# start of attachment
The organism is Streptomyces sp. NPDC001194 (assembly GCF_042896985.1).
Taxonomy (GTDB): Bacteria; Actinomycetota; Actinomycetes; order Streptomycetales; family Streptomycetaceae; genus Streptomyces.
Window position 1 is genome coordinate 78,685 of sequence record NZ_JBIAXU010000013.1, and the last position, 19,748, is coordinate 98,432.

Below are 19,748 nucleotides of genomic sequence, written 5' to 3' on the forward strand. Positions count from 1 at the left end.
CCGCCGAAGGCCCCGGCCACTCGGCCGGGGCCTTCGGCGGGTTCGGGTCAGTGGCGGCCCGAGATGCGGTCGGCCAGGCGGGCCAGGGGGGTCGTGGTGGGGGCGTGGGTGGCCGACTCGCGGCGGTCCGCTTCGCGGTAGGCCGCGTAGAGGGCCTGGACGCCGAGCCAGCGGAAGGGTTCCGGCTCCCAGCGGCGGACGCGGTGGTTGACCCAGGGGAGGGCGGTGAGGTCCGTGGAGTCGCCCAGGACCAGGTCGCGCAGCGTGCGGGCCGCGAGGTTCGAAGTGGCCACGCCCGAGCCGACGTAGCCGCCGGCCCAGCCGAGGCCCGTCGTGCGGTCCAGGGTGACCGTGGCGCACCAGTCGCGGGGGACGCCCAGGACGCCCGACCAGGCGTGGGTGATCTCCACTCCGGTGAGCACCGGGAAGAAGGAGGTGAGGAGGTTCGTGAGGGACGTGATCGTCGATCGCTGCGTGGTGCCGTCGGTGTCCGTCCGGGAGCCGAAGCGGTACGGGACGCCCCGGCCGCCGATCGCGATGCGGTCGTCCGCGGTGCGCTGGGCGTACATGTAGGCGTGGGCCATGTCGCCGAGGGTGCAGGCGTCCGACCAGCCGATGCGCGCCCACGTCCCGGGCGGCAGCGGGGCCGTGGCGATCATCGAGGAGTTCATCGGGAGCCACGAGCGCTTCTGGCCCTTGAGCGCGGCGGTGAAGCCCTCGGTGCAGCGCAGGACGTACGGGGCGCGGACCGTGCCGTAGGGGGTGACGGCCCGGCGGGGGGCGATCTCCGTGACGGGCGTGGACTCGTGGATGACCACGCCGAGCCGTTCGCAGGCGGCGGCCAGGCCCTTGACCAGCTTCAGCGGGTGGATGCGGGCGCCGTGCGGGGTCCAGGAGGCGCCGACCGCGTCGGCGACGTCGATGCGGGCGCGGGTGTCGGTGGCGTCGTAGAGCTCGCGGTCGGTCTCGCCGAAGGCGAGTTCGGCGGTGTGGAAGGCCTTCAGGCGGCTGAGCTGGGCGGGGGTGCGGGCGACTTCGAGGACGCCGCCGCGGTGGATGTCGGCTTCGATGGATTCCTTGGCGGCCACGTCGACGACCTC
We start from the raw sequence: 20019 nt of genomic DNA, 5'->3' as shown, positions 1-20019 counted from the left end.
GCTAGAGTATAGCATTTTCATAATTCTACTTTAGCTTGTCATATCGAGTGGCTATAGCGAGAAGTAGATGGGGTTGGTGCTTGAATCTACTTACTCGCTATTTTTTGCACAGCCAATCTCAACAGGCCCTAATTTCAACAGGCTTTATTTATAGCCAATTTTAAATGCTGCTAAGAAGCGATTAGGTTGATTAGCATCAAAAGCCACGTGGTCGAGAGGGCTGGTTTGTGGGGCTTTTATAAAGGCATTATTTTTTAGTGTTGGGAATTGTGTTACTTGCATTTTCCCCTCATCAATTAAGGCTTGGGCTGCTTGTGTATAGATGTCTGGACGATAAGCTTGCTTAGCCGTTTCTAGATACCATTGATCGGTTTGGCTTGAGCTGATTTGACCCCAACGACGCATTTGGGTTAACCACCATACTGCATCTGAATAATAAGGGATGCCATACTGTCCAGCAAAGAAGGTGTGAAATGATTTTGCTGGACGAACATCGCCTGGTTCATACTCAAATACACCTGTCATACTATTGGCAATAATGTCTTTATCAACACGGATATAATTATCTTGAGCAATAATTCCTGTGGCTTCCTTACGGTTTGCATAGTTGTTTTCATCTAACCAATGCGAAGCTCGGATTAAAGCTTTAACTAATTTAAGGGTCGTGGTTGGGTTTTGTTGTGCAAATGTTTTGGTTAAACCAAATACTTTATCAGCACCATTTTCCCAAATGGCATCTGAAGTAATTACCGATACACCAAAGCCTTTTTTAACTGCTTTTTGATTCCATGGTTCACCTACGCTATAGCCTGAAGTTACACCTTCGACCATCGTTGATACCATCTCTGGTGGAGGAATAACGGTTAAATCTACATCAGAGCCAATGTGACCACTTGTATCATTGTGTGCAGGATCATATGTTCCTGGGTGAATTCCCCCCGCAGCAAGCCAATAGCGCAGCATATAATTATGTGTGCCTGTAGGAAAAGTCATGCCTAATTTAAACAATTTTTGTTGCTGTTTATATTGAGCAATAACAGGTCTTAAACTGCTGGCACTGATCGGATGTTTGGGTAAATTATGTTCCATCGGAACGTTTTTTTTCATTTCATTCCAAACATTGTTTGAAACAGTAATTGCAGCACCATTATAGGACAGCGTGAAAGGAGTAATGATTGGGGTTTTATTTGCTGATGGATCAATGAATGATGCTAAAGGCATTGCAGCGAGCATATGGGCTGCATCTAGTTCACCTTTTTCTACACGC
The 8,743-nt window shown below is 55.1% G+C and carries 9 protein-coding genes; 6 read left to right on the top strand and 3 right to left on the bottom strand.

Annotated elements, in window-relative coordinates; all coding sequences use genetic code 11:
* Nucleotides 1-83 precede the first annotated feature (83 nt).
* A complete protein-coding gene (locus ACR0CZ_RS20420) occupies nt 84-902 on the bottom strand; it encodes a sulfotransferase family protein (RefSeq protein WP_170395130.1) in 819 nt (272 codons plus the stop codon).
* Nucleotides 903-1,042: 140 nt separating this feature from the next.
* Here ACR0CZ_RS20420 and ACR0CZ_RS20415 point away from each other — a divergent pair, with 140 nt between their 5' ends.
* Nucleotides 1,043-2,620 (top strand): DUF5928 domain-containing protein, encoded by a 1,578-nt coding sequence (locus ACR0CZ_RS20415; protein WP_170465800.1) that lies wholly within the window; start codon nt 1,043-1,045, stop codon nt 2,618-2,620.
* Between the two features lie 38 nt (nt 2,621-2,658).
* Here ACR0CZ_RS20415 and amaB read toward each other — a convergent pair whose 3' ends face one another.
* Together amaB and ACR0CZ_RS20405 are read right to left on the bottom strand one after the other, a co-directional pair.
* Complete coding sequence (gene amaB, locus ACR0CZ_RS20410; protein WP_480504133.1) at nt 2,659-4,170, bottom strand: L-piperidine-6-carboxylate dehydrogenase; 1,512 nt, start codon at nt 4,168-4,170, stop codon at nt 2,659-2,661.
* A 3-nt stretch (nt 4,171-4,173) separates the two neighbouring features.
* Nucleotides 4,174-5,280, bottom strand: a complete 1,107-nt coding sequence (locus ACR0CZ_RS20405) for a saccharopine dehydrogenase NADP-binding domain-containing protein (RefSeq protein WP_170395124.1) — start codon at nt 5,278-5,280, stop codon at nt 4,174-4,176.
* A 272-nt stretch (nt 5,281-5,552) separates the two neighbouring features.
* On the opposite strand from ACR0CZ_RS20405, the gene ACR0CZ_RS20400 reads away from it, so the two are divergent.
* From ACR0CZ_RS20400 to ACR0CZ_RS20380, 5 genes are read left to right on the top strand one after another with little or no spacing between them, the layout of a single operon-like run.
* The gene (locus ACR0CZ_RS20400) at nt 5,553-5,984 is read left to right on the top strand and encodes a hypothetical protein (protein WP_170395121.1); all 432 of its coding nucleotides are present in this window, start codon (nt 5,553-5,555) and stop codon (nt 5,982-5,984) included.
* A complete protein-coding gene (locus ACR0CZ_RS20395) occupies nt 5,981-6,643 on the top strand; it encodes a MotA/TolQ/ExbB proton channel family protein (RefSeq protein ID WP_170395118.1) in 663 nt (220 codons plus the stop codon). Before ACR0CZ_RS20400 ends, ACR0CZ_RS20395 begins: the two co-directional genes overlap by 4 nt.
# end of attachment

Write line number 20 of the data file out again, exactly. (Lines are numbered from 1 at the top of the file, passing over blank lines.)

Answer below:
* Nucleotides 4,174-5,280, bottom strand: a complete 1,107-nt coding sequence (locus ACR0CZ_RS20405) for a saccharopine dehydrogenase NADP-binding domain-containing protein (RefSeq protein WP_170395124.1) — start codon at nt 5,278-5,280, stop codon at nt 4,174-4,176.